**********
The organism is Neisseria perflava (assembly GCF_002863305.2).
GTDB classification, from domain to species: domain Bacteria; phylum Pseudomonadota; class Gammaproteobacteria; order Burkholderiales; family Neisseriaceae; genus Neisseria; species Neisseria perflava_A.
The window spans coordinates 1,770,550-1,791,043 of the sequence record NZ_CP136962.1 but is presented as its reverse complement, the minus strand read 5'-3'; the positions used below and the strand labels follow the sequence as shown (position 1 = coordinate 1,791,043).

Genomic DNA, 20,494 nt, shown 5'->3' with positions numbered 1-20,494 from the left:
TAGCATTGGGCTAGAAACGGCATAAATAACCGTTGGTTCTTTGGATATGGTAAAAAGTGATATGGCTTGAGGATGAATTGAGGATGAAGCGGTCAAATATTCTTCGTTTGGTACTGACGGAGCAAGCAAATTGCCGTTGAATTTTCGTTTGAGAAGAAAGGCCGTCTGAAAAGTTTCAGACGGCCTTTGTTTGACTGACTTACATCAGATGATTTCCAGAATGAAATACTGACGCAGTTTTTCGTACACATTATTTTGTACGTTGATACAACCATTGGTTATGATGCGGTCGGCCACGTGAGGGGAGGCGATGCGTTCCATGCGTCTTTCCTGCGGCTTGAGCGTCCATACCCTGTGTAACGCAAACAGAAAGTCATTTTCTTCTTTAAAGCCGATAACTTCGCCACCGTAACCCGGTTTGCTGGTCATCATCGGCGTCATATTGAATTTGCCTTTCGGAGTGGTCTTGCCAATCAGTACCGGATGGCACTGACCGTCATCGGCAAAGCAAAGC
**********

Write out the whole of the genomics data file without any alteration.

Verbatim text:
The organism is Neisseria perflava (assembly GCF_002863305.2).
GTDB classification, from domain to species: domain Bacteria; phylum Pseudomonadota; class Gammaproteobacteria; order Burkholderiales; family Neisseriaceae; genus Neisseria; species Neisseria perflava_A.
The window spans coordinates 1,770,550-1,791,043 of the sequence record NZ_CP136962.1 but is presented as its reverse complement, the minus strand read 5'-3'; the positions used below and the strand labels follow the sequence as shown (position 1 = coordinate 1,791,043).

Genomic DNA, 20,494 nt, shown 5'->3' with positions numbered 1-20,494 from the left:
TAGCATTGGGCTAGAAACGGCATAAATAACCGTTGGTTCTTTGGATATGGTAAAAAGTGATATGGCTTGAGGATGAATTGAGGATGAAGCGGTCAAATATTCTTCGTTTGGTACTGACGGAGCAAGCAAATTGCCGTTGAATTTTCGTTTGAGAAGAAAGGCCGTCTGAAAAGTTTCAGACGGCCTTTGTTTGACTGACTTACATCAGATGATTTCCAGAATGAAATACTGACGCAGTTTTTCGTACACATTATTTTGTACGTTGATACAACCATTGGTTATGATGCGGTCGGCCACGTGAGGGGAGGCGATGCGTTCCATGCGTCTTTCCTGCGGCTTGAGCGTCCATACCCTGTGTAACGCAAACAGAAAGTCATTTTCTTCTTTAAAGCCGATAACTTCGCCACCGTAACCCGGTTTGCTGGTCATCATCGGCGTCATATTGAATTTGCCTTTCGGAGTGGTCTTGCCAATCAGTACCGGATGGCACTGACCGTCATCGGCAAAGCAAAGC